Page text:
"guidelines or rules are all but useless if nobody follows them and nobody enforces them"


but it would have been better if had instead posted "the vast majority do not follow them and they are very rarely enforced"


*
the foolish sayings of a rich man often pass for words of wisdom by the fools around him
Wizard
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January 24th, 2021 at 5:27:58 AM permalink
I thought the general principle was you can quote another source that it already in the public domain in moderation. However, "moderation" has never been clearly defined.

The reason I show pictures of eight pages is I don't want anyone to say that I misunderstood his system.

Maybe I'll seek a legal opinion on the matter.
"For with much wisdom comes much sorrow." -- Ecclesiastes 1:18 (NIV)
ChumpChange
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January 24th, 2021 at 5:39:47 AM permalink
So how does the Keefer System work in craps on the PL/DP?
darkoz
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January 24th, 2021 at 7:18:22 AM permalink
Duplicate
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darkoz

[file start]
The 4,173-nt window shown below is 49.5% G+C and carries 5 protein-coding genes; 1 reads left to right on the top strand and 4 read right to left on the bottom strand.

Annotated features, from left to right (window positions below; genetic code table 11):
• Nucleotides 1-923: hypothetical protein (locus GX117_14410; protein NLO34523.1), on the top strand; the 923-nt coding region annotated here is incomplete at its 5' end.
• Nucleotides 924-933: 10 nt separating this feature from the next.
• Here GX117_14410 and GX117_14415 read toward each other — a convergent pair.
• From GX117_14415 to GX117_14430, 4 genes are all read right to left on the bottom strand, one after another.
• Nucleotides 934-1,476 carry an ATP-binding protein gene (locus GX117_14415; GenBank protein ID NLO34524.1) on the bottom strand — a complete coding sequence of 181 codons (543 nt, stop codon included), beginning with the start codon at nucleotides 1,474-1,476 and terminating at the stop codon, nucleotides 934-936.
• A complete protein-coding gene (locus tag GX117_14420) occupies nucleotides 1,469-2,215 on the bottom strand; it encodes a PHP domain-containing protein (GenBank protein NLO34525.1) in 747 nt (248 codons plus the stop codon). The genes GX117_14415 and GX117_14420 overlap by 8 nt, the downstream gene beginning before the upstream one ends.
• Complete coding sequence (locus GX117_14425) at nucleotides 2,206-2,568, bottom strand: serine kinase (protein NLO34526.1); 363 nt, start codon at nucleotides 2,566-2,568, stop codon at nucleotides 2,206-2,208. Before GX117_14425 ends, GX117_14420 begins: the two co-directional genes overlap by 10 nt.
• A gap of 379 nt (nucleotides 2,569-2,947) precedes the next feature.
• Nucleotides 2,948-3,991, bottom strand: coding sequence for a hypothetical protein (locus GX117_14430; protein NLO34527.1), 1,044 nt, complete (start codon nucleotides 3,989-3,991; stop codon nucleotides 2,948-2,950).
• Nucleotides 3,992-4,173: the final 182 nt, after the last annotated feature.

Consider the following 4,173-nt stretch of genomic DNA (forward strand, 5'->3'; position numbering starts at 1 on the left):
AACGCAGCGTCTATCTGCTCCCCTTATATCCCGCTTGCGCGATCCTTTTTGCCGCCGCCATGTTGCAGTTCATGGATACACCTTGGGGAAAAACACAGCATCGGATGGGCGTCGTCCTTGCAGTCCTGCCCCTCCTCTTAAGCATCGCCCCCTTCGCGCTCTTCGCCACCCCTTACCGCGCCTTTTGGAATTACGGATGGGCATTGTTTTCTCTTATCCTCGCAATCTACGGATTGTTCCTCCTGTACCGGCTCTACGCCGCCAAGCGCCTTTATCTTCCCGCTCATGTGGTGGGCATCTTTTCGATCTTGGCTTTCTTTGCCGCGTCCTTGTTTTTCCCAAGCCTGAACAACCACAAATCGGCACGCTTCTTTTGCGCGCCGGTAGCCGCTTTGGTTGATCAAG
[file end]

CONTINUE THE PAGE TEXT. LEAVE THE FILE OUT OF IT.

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January 24th, 2021 at 7:18:25 AM permalink
Quote: Wizard

I thought the general principle was you can quote another source that it already in the public domain in moderation. However, "moderation" has never been clearly defined.

The reason I show pictures of eight pages is I don't want anyone to say that I misunderstood his system.

Maybe I'll seek a legal opinion on the matter.



If it's in public domain you can make copies and sell it yourself.

I doubt the book is in public domain.

In the opening indicia the book most likely has some wording as to what use you can do. Something like "no contents or portion of this book...." Etc.

For the book to be in public domain it has to have been published some time ago. I have to look it up but we are talking something like 96 years.

You can print and sell copies of the Wizard of Oz and of course any Shakespeare play for example, without anyone permission.